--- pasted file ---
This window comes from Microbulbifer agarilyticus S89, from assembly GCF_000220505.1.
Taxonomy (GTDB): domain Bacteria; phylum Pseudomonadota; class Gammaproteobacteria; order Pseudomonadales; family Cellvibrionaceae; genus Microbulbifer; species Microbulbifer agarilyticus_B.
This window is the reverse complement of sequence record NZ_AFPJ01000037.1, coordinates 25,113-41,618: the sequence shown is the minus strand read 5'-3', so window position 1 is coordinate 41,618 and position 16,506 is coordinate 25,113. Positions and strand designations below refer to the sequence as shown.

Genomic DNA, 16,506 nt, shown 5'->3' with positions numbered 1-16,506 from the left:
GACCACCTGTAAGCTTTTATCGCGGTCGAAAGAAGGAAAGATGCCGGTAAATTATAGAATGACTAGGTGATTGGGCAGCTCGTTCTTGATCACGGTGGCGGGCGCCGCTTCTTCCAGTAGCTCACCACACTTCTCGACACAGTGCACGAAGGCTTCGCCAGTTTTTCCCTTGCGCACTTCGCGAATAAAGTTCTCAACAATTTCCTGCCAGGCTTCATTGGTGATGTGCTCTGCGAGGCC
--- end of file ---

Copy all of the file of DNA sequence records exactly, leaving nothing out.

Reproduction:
This window comes from Microbulbifer agarilyticus S89, from assembly GCF_000220505.1.
Taxonomy (GTDB): domain Bacteria; phylum Pseudomonadota; class Gammaproteobacteria; order Pseudomonadales; family Cellvibrionaceae; genus Microbulbifer; species Microbulbifer agarilyticus_B.
This window is the reverse complement of sequence record NZ_AFPJ01000037.1, coordinates 25,113-41,618: the sequence shown is the minus strand read 5'-3', so window position 1 is coordinate 41,618 and position 16,506 is coordinate 25,113. Positions and strand designations below refer to the sequence as shown.

Genomic DNA, 16,506 nt, shown 5'->3' with positions numbered 1-16,506 from the left:
GACCACCTGTAAGCTTTTATCGCGGTCGAAAGAAGGAAAGATGCCGGTAAATTATAGAATGACTAGGTGATTGGGCAGCTCGTTCTTGATCACGGTGGCGGGCGCCGCTTCTTCCAGTAGCTCACCACACTTCTCGACACAGTGCACGAAGGCTTCGCCAGTTTTTCCCTTGCGCACTTCGCGAATAAAGTTCTCAACAATTTCCTGCCAGGCTTCATTGGTGATGTGCTCTGCGAGGCC